The trial data showed that MDA was safe, logistically feasible, accepted by the communities, and effective in reducing malaria burden in the short term. The trial found that in areas of lower transmission, the children in villages that received MDA experienced a 72 percent drop in prevalence as compared to the children in villages that did not receive the intervention. MDA was also found to be cost-effective, at $354 per case averted and $9 per person reached in the study.

Meanwhile, a collaboration led by the Broad Institute explored how MDA affected the genetic structure of malaria parasites. Findings showed it reduced parasite diversity among the population in the study area. Other papers in the series explored the role of human movement as a malaria risk factor, concluding that only a small fraction of malaria infections occurred in individuals who had travelled recently, though mobility could potentially play an increasingly important role as transmission rates continue to decline. An evaluation of the effectiveness of rapid diagnostic tests found they generally performed well during the trial. Surveillance of insecticide resistance in the study area found growing resistance among mosquitoes to two classes of insecticide but susceptibility to two others.

While specific to Zambia’s Southern Province, these results provide different avenues for understanding how MDA affects transmission and how to improve its effectiveness. Although elimination (local interruption of transmission measured by zero confirmed cases) was not achieved during the trial, the lessons learned helped inform Zambia’s ambitious approach toward malaria elimination.

Deploying MDA during the COVID-19 pandemic

WHO recommends that MDA be used “during exceptional circumstances when the health system is overwhelmed and unable to serve the affected communities.” MDA has been deployed in such cases before: in Southeast Asia, it has been implemented in an attempt to contain and eliminate drug-resistant malaria parasites before they spread further afield. During the West Africa Ebola epidemic that peaked in 2014, MDA was used to reduce malaria burden in affected populations. Not only did it reduce malaria incidence, but it also alleviated the burden on the health system. Fewer individuals became sick and sought treatment at health facilities already overloaded with Ebola cases.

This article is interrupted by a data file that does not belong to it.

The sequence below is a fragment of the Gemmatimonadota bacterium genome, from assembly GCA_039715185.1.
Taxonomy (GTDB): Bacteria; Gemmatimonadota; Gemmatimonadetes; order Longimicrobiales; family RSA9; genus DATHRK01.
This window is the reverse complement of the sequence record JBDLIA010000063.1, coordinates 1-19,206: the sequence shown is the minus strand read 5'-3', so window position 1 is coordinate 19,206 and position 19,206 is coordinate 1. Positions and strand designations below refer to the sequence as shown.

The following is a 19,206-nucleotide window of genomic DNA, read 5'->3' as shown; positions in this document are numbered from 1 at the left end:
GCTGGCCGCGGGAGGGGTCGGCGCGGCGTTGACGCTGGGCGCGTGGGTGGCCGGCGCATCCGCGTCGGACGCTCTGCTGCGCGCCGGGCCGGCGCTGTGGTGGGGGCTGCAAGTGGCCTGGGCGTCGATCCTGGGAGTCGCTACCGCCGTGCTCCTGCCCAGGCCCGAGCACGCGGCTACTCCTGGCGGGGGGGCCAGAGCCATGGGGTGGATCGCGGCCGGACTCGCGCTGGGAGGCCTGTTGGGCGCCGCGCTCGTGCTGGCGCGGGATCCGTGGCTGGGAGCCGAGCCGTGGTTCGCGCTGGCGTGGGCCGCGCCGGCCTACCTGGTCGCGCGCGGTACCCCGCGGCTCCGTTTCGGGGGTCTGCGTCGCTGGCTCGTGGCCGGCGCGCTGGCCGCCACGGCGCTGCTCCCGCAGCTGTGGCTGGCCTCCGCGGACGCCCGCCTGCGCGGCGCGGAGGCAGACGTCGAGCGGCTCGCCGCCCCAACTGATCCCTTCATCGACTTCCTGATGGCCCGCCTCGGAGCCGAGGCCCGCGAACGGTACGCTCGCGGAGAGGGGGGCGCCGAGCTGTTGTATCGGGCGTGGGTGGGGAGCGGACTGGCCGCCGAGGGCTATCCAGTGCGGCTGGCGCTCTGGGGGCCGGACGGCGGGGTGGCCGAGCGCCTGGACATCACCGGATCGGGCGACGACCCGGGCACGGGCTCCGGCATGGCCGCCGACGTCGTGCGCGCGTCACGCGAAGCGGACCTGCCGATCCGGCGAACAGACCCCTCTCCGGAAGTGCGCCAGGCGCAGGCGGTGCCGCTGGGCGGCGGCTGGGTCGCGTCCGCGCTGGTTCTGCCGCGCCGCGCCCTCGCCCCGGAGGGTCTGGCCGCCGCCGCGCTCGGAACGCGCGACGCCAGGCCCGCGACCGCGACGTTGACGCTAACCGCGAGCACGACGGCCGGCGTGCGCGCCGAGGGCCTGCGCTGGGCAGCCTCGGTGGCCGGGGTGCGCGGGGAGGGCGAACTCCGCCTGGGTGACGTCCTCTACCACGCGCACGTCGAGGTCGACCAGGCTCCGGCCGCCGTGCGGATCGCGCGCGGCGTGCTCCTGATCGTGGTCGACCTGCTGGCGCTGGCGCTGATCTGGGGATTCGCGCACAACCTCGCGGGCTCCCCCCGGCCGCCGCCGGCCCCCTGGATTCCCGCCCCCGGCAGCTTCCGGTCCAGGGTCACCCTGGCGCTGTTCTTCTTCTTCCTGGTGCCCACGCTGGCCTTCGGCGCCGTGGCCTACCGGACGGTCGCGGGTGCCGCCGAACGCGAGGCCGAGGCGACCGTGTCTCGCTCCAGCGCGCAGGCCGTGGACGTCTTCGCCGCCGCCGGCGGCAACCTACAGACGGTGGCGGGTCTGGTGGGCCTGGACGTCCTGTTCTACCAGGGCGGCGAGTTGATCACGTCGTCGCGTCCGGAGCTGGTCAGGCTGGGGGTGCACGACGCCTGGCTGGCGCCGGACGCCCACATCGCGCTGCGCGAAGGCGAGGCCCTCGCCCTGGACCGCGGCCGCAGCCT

The success of MDA during Ebola has raised the possibility that it may play a role in sub-Saharan Africa in response to the evolving COVID-19 pandemic. Although WHO has issued a statement emphasizing the importance of maintaining planned malaria management activities, these are vulnerable to disruption by the pandemic. Vector control campaigns could be delayed or cancelled, or supplies of key commodities such as drugs or diagnostic tests could be compromised.

MDA presents an extraordinary option to fill these gaps and protect affected populations. By reducing malaria transmission and the number of people seeking treatment, this intervention could improve the capacity for health care workers to prioritize COVID-19.

Research propels national and global malaria control efforts

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A health worker performs a rapid diagnostic test for malaria on a child during mass drug administration in Sinafala village, Zambia. Photo: PATH/Gabe Bienczycki.

Interventions such as bednets, indoor residual spraying, and prompt and effective case management remain the cornerstone of malaria control programs in sub-Saharan Africa. However, MDA could be considered as a potential additional cost-effective tool in some settings to further reduce transmission. It may also prove an extraordinary measure to protect populations living in endemic areas during times of health system disruption.

The Zambia MDA trial demonstrated how operational research can be conducted in partnership with national malaria control programs to provide robust evidence on the impact of an intervention, not only to inform their national strategy, but also to inform global policy recommendations.